Overburdened Red Deer hospital compelled to airlift COVID-19 sufferers to Calgary, Edmonton

Critically in poor health sufferers are being airlifted out of Red Deer Regional Hospital as docs and nurses from its numerous departments are recruited to take care of sufferers on ventilators because of spiking COVID-19 cases in central Alberta.

COVID hospitalizations in Red Deer have jumped 62 per cent (from 83 to 134) and ICU admissions are up 31 per cent (from 16 to 21) within the week from Sept. 7 to Sept. 14.

“Nothing like this has happened before. We’re on the precipice of not being able to provide appropriate care to people,” mentioned Dr. Mike Weldon, an emergency room doctor on the central Alberta hospital, which had been battling mattress shortages for years previous to the pandemic.

“Over the weekend, sick patients that needed ventilators that normally would have stayed here are being shipped out to Calgary because we don’t have any room left.”

According to Alberta Health Services (AHS), 24 sufferers have been despatched from the central zone to Calgary and Edmonton due to COVID capability points since Sept. 1.  

CBC News requested AHS for a response to the state of affairs within the facility, and while it did present knowledge, it has not but offered a remark.

“The world is falling apart around these people. First they’re told you have COVID … and then you’re told you have COVID but you’re really, really sick — you need intensive care. And then you’re told you’re … going to be transferred to Edmonton or Calgary,” mentioned inner medication specialist Dr. Kym Jim.

“You see people on phones. You see people calling family. You see people trying to gather people from afar. The stress on everyone is palpable.”

Critically in poor health sufferers are being airlifted out of Red Deer Regional Hospital as COVID-19 cases spike and beds run quick. (Red Deer Regional Health Foundation)

And it’s unclear how lengthy other hospitals will have capability to simply accept Red Deer’s critically in poor health sufferers.

“What is going to happen when a person comes to Red Deer and Edmonton or Calgary tells us we no longer can take your patient? Where is that patient going to go?” mentioned Jim.

Twelve further “surge” beds have already been added to the intensive care unit in Red Deer, doubling its measurement. 

As of Tuesday afternoon the unit was caring for 21 COVID sufferers.

Patients are being double bunked within the ICU, the coronary care unit is getting used as overflow, and nurses from other departments — together with labour and supply — are actually treating intensive care sufferers.

“Would you or your loved one accept care in an ICU that was staffed by labour and delivery nurses with minimal training on looking after this level of acuity? That is triage. That is rationing care,” mentioned Weldon.

“Just because we’re not shipping people out of province doesn’t mean that we’re not severely strained because of our capacity. In terms of the critical care that’s provided, it’s degraded.”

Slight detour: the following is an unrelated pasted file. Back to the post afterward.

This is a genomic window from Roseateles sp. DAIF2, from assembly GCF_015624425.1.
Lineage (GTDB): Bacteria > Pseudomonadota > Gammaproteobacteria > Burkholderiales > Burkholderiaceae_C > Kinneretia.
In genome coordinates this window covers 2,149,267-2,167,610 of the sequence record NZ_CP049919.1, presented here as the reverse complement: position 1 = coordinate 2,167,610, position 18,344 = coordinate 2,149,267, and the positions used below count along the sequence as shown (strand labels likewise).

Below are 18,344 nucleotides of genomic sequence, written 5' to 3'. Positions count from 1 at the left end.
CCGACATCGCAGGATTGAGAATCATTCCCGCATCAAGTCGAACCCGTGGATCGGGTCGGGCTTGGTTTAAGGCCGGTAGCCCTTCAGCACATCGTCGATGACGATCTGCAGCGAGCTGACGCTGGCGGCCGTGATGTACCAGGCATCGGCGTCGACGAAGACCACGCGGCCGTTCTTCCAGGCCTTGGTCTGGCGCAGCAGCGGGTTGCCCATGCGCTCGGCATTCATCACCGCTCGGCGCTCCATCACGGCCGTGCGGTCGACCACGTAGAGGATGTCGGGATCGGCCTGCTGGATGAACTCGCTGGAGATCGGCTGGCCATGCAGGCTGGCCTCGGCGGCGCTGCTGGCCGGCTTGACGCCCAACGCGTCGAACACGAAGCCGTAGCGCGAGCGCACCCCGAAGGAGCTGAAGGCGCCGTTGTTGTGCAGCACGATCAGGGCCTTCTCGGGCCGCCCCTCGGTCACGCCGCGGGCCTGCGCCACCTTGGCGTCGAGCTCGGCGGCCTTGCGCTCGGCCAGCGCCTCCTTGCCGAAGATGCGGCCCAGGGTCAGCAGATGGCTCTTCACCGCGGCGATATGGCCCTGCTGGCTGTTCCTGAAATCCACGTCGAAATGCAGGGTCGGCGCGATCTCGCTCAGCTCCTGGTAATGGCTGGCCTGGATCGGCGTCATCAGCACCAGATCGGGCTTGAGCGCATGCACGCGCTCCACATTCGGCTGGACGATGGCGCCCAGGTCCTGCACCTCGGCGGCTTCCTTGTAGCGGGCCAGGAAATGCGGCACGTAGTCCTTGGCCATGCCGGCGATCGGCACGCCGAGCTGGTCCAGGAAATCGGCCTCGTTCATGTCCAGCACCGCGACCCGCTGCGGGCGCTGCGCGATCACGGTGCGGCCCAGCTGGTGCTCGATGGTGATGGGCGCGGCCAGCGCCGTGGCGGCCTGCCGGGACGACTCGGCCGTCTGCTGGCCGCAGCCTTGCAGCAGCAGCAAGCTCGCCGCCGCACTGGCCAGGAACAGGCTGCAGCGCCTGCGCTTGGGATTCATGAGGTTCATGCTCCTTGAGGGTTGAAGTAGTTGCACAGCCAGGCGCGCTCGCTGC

‘It’s scary’

The ICU is so stretched, in keeping with Weldon, employees within the emergency room are getting ready to take care of critically in poor health sufferers on ventilators, when there may be nowhere else to place them.

“We’re worried … that we’re going to get ventilated patients in our department because that’s the only other place that they can go,” he mentioned.

“It’s frightening, right? I literally came from the other room … and our nurses are reviewing their training on how to work a ventilator. Like that’s where we’re at here.”

Red Deer intensive care specialist Dr. Adam Hall mentioned employees are working to the purpose of exhaustion to take care of the ever-growing variety of very sick and dying sufferers.

“We’ve hit the limit for what we can safely manage,” mentioned Hall. “I worry that as that system gets strained, the outcomes for patients are going to be worse.”

According to Hall, sufferers are being saved on the common wards longer than standard as a result of there isn’t any room within the ICU.

“Patients are coming in probably a little later than they would otherwise. We’re trying to keep them on the floor as long as we possibly can. And once they don’t require any ICU , they’re going out very early, even if they are still quite ill.”

AHS mentioned sufferers should not at the moment being airlifted out of the province. 

But Weldon mentioned out-of-province transfers are possible imminent. And he believes the AHS essential triage protocol — designed to assist docs make selections about who will get life-saving care when there aren’t sufficient ventilators and ICU beds for everybody who wants them — will possible be invoked quickly as nicely.

“It’s almost inevitable given the trajectory of cases and the delay we know between the number of diagnosed cases and the severe outcomes when they start showing up on our doorstep,” Weldon mentioned.

“We have a choice as a province … and we’ve had nothing but absent leadership and, I would argue, mishandling of the entire situation.”

Alberta reported 1,434 new cases of COVID-19 on Tuesday, out of 11,880 assessments. 

Provincewide, there are 822 people being handled in hospital, 212 of whom have been in intensive care beds. Of these not in ICU, 74.1 per cent have been unvaccinated or partially vaccinated, as of Friday. Of these in ICU, 91.2 per cent have been unvaccinated or partially vaccinated.

There are 18,265 lively cases throughout Alberta, the best rely within the nation.

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